Search results for 'Amélie Morin' (try it on Scholar)

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  1.  15
    Julien Doyon, Julie Carrier, Alain Simard, Abdallah Hadj Tahar, Amélie Morin, Habib Benali & Leslie G. Ungerleider (2005). Motor Memory: Consolidation–Based Enhancement Effect Revisited. Behavioral and Brain Sciences 28 (1):68-69.
    Following Karni's seminal work, Walker and other researchers have recently provided gradually convincing evidence that sleep is critical for the consolidation-based enhancement (CBE) of motor sequence learning. Studies in our laboratory using a motor adaptation paradigm, however, show that CBE can also occur after the simple passage of time, suggesting that sleep effects on memory consolidation are task-related, and possibly dependent on anatomically dissociable circuits.
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  2.  7
    Frédéric Morin (1996). Con Frédéric Morin a comienzos de marzo de 1858'. Enrahonar 25:139-153.
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  3.  3
    Michel Morin & Georges Leroux (2001). À propos de Créer un monde : Entretien avec Michel Morin. Horizons Philosophiques 11 (2):141-151.
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  4.  90
    Alain Morin (2005). Possible Links Between Self-Awareness and Inner Speech: Theoretical Background, Underlying Mechanisms, and Empirical Evidence. Journal of Consciousness Studies 12 (4-5):115-134.
    been recently proposed (Morin, 2003; 2004). The model takes into account most known mechanisms and processes leading to self-awareness, and examines their multiple and complex interactions. Inner speech is postulated to play a key-role in this model, as it establishes important connections between many of its ele- ments. This paper first reviews past and current references to a link between self-awareness and inner speech. It then presents an analysis of the nature of the relation between these two concepts. It (...)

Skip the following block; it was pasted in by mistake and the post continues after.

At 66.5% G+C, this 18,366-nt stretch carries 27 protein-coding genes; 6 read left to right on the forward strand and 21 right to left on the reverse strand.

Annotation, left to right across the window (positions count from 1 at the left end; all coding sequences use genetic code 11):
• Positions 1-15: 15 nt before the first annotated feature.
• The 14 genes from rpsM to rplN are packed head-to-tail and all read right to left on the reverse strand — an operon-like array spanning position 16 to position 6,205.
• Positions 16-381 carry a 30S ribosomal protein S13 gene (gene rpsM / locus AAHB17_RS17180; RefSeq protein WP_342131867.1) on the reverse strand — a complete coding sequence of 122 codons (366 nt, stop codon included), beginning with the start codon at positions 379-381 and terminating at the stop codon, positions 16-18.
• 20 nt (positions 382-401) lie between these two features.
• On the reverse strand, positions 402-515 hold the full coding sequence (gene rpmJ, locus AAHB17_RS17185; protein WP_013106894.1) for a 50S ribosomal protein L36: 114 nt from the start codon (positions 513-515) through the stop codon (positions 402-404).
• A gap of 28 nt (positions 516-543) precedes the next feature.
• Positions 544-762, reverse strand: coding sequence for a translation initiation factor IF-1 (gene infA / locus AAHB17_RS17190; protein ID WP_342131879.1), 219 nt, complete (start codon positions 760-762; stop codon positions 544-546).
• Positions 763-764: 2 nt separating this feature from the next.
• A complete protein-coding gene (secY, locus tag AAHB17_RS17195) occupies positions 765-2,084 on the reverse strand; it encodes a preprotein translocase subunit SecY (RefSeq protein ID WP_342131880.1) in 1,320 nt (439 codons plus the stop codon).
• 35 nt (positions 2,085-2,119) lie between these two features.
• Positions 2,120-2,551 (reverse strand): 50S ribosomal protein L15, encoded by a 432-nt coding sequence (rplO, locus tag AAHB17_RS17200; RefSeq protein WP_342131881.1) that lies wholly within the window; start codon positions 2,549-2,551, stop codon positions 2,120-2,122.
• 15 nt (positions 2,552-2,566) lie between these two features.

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  5.  3
    Marie-Eve Morin (2012). Jean-Luc Nancy. Polity.
    Jean-Luc Nancy is one of the leading contemporary thinkers in France today. Through an inventive reappropriation of the major figures in the continental tradition, Nancy has developed an original ontology that impacts the way we think about religion, politics, community, embodiment, and art. -/- Drawing from a wide range of his writing, Marie-Eve Morin provides the first comprehensive and systematic account of Nancy’s thinking, all the way up to his most recent work on the deconstruction of Christianity. Without losing (...)
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  6.  1
    E. Morin (2006). Realism and Utopia. Diogenes 53 (1):135 - 144.
    The real, thought of as human reality, that is, a mixture of the imaginary, mythology, emotions, flesh, passions, suffering, love, is always surprising, full of possibilities and hard to grasp. A thinking adapted to the complex reality of our earthly homeland cannot be a trivial realism content with the established order and accepting the victory of the victorious. On the contrary, understanding of reality, lucidity are often the result of an ethical revolt against the fait accompli, against certainty. The thinking (...)
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  7.  3
    Edgar Morin (2004). La communication, hier et aujourd'hui. Hermes 38:77.
    Dans cet entretien avec Dominique Wolton, Edgar Morin évoque la naissance des recherches sur la communication, à partir de son propre itinéraire de chercheur.In this interview by Dominique Wolton, Edgar Morin evokes the emergence of French research into communication, making particular reference to his own research career.
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  8. Olivier Morin (2016). How Traditions Live and Die. Oxford University Press Usa.
    Of all the things we do and say, most will never be repeated or reproduced. Once in a while, however, an idea or a practice generates a chain of transmission that covers more distance through space and time than any individual person ever could. What makes such transmission chains possible? For two centuries, the dominant view was that humans owe their cultural prosperity to their powers of imitation. In this view, modern cultures exist because the people who carry them are (...)
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  9. Olivier Morin (2016). How Traditions Live and Die. Oxford University Press Usa.
    Of all the things we do and say, most will never be repeated or reproduced. Once in a while, however, an idea or a practice generates a chain of transmission that covers more distance through space and time than any individual person ever could. What makes such transmission chains possible? For two centuries, the dominant view was that humans owe their cultural prosperity to their powers of imitation. In this view, modern cultures exist because the people who carry them are (...)